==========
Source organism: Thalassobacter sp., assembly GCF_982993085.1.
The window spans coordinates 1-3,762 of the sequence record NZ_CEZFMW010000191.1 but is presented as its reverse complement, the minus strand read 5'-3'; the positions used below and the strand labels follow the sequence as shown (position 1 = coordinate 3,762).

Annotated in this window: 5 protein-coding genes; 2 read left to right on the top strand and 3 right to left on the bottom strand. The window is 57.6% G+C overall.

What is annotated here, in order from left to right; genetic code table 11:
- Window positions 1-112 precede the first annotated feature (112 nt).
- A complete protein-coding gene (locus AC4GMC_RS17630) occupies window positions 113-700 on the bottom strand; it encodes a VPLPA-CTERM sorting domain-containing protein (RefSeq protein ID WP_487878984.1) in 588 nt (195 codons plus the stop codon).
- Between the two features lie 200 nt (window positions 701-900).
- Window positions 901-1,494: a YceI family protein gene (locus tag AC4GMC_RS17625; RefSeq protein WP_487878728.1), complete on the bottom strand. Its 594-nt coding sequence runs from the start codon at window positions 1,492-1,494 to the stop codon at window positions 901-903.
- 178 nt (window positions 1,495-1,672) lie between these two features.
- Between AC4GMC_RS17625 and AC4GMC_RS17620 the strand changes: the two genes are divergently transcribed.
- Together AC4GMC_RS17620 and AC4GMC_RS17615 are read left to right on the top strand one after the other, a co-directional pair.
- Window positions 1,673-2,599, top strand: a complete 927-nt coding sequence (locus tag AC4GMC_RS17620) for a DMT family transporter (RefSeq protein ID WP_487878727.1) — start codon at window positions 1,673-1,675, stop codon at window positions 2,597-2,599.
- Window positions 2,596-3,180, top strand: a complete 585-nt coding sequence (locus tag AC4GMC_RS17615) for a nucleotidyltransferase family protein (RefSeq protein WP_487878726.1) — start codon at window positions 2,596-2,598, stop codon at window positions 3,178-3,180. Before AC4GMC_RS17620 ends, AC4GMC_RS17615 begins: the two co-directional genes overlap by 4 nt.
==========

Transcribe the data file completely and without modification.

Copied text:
Source organism: Thalassobacter sp., assembly GCF_982993085.1.
The window spans coordinates 1-3,762 of the sequence record NZ_CEZFMW010000191.1 but is presented as its reverse complement, the minus strand read 5'-3'; the positions used below and the strand labels follow the sequence as shown (position 1 = coordinate 3,762).

Annotated in this window: 5 protein-coding genes; 2 read left to right on the top strand and 3 right to left on the bottom strand. The window is 57.6% G+C overall.

What is annotated here, in order from left to right; genetic code table 11:
- Window positions 1-112 precede the first annotated feature (112 nt).
- A complete protein-coding gene (locus AC4GMC_RS17630) occupies window positions 113-700 on the bottom strand; it encodes a VPLPA-CTERM sorting domain-containing protein (RefSeq protein ID WP_487878984.1) in 588 nt (195 codons plus the stop codon).
- Between the two features lie 200 nt (window positions 701-900).
- Window positions 901-1,494: a YceI family protein gene (locus tag AC4GMC_RS17625; RefSeq protein WP_487878728.1), complete on the bottom strand. Its 594-nt coding sequence runs from the start codon at window positions 1,492-1,494 to the stop codon at window positions 901-903.
- 178 nt (window positions 1,495-1,672) lie between these two features.
- Between AC4GMC_RS17625 and AC4GMC_RS17620 the strand changes: the two genes are divergently transcribed.
- Together AC4GMC_RS17620 and AC4GMC_RS17615 are read left to right on the top strand one after the other, a co-directional pair.
- Window positions 1,673-2,599, top strand: a complete 927-nt coding sequence (locus tag AC4GMC_RS17620) for a DMT family transporter (RefSeq protein ID WP_487878727.1) — start codon at window positions 1,673-1,675, stop codon at window positions 2,597-2,599.
- Window positions 2,596-3,180, top strand: a complete 585-nt coding sequence (locus tag AC4GMC_RS17615) for a nucleotidyltransferase family protein (RefSeq protein WP_487878726.1) — start codon at window positions 2,596-2,598, stop codon at window positions 3,178-3,180. Before AC4GMC_RS17620 ends, AC4GMC_RS17615 begins: the two co-directional genes overlap by 4 nt.